The New North (2007) is approximately four metres tall; its colossal dimension allows the artist to create microcosmic worlds within it. It is covered in patches of fuzzy horse hair, wires, mirrored rhomboid shapes and quartz crystals; it also has a mysterious staircase with stalagmites that hang from its steps. Winding its way through the hollow body shape, the stairs are suggestive of mutual ascent and descent, as if inviting an exploration through an ancient cave or ruined architecture. The quasi-taxidermied structure has its own complex logic and systems, like a conceptual city or a building, living and breathing, and self-sufficient.
” In August 2012, I led an Arctic expedition up the NW coast of Greenland. Called “Chasing the Light”, it was the second expedition the mission of which was to create art inspired by this dramatic geography. The first, in 1869, was led by the American painter William Bradford. My mother, Rena Bass Forman, had conceived the idea for the voyage, but did not live to see it through. During the months of her illness her dedication to the expedition never wavered and I promised to carry out her final journey. These drawings were inspired by this trip. Documenting climate change, the work addresses the concept of saying goodbye on scales both global and personal. In Greenland, I scattered my mother’s ashes amidst the melting ice.” – Zaria Forman
Arianna Vairo is a talented illustrator and printmaker based from Milan, Italy.
Check out these gems by illustrator known as MsCatface from Denver, Colorado.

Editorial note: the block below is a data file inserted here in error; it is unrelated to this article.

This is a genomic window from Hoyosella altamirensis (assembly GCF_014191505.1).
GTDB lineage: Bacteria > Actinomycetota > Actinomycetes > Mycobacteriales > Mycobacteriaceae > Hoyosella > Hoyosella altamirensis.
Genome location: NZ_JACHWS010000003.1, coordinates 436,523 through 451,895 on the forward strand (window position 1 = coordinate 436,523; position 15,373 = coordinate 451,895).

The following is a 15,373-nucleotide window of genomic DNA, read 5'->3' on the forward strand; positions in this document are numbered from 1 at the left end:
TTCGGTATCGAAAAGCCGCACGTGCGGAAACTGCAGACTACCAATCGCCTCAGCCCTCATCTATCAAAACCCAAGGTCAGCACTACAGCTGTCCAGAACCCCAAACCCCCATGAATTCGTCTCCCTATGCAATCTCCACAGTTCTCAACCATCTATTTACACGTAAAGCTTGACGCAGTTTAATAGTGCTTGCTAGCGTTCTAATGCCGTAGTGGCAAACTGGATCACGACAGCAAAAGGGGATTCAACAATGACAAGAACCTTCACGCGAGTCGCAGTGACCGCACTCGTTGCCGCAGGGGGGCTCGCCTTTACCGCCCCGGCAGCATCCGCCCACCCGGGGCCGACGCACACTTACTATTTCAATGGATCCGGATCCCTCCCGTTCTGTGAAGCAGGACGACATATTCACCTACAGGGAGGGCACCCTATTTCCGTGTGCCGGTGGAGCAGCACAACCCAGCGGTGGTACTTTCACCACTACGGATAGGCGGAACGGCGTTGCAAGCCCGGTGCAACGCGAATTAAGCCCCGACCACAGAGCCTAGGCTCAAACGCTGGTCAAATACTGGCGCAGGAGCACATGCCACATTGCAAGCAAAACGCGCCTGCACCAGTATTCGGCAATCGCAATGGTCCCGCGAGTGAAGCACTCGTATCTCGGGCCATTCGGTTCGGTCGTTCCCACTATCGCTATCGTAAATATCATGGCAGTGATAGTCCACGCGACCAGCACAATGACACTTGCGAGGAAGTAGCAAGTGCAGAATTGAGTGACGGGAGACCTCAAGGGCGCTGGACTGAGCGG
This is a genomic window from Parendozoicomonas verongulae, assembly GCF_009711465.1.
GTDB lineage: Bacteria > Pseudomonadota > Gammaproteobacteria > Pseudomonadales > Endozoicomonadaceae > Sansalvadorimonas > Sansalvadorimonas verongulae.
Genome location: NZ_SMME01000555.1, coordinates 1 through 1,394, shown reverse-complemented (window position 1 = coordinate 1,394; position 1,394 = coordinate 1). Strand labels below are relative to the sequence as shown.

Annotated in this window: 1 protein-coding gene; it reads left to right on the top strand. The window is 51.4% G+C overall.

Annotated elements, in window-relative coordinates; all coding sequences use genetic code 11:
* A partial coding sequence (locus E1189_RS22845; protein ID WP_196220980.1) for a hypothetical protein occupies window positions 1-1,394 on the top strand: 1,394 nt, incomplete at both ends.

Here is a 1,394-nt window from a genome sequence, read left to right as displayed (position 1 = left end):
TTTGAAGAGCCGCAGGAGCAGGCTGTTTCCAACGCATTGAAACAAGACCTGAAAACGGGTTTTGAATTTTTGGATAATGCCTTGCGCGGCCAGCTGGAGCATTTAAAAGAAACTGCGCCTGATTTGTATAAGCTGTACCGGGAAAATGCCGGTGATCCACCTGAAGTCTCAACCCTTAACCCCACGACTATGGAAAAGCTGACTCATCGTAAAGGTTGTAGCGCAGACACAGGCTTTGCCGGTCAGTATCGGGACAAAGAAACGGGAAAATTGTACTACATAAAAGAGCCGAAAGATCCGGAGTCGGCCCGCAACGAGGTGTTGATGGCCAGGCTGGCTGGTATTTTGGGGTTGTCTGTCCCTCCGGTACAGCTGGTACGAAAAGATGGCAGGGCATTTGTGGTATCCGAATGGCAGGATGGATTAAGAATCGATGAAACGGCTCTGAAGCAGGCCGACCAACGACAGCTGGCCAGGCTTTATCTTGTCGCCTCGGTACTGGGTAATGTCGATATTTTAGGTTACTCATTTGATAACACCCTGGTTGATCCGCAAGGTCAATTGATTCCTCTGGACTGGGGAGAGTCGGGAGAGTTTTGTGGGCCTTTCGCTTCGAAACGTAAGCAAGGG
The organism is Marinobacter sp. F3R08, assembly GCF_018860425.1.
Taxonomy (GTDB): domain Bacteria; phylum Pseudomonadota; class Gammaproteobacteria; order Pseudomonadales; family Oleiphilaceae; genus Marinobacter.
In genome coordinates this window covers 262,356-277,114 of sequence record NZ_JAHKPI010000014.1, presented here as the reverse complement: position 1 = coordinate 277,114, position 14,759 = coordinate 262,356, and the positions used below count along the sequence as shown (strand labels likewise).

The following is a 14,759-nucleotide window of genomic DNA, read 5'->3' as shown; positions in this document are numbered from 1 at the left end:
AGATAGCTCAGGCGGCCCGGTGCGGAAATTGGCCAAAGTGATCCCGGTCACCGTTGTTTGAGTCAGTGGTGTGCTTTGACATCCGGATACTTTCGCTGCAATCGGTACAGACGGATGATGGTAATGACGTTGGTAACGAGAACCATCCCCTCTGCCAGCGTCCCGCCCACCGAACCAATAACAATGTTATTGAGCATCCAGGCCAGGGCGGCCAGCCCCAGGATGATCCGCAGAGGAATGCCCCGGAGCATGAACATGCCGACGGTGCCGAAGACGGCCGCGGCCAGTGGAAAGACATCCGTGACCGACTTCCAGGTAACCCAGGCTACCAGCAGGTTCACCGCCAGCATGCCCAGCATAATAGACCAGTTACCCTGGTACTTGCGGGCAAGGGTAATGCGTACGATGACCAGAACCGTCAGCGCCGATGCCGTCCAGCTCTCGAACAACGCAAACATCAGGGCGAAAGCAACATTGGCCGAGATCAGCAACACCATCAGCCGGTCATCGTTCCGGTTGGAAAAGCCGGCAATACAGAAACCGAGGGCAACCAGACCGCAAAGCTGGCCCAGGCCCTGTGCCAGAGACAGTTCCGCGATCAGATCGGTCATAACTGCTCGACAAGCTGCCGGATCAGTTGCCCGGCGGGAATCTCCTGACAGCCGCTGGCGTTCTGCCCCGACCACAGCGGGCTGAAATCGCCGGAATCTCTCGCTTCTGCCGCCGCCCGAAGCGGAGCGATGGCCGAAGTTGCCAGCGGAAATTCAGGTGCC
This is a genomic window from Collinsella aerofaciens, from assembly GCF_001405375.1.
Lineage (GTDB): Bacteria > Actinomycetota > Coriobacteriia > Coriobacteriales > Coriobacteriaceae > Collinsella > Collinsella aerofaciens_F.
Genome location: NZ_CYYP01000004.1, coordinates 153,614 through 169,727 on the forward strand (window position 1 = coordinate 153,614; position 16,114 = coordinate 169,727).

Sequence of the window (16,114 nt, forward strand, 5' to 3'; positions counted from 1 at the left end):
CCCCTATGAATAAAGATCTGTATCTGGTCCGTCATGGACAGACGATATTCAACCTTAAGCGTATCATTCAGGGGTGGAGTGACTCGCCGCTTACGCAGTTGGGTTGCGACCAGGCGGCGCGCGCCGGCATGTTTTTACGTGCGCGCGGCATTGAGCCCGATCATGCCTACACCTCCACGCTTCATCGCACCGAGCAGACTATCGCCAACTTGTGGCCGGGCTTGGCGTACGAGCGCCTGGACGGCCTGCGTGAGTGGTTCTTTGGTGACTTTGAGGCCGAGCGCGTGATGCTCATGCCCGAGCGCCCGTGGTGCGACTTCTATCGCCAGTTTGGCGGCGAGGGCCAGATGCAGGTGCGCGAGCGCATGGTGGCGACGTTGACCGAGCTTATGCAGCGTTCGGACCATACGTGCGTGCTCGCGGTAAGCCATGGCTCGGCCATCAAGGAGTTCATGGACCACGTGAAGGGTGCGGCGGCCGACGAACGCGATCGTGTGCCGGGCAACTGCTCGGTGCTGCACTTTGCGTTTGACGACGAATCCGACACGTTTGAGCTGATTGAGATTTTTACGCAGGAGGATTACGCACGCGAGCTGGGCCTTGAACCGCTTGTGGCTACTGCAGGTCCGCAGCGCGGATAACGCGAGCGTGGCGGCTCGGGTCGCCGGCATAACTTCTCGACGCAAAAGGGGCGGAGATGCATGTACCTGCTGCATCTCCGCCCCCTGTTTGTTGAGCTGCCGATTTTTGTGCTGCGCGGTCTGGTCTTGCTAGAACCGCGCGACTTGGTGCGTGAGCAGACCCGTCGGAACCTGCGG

” Every picture has a different story to tell. It is through these stories that people get inspired. Art means everything to me, it is my source of happiness and sadness at the same time. In my work I am not fond of rules but I am searching for the unique, different and for a clear understanding of myself and my world, this allows me to explore fragments of life as an abstract form, while changing things and also to interact with people I would otherwise not be able to engage with. I’m especially drawn to the combination of digital photography and computer generated images. My philosophy on art is about taking the ordinary and making it extraordinary. I’m inspired by the contrast of light and dark, while I use the changing light to arouse the mood of my dreams and experiences. I feel that an honest picture of someone or something can tell a short history of the world. It has the power to reach back and remind us who we are and how we behave in the face of loneliness as we relate to it in our everyday lives.” – Paul Pond
‘Salzwedel‘s recent works focus on North American landscapes that reflect the subtle friction between urban development and nature. His work evokes the fragility of our environments often giving hints of mankind’s encroachment on massive landforms such as mountains and forests. His medium of choice is a statement of this clash, graphite, a natural mineral, resin, a byproduct of plant materials, and mylar, a manufactured film. With this process by use of graphite and tape on semi-transparencies, resin on panel, Salzwedel is able to accomplish ethereal artworks with a sense of depth. Salzwedel casts some of these pieces in vintage medicine tins and corroded pipe-ends, lending an intimate quality to the works. As a whole he brings these together creating a beauty and calm out of the detritus we have laid upon the earth.’ Link.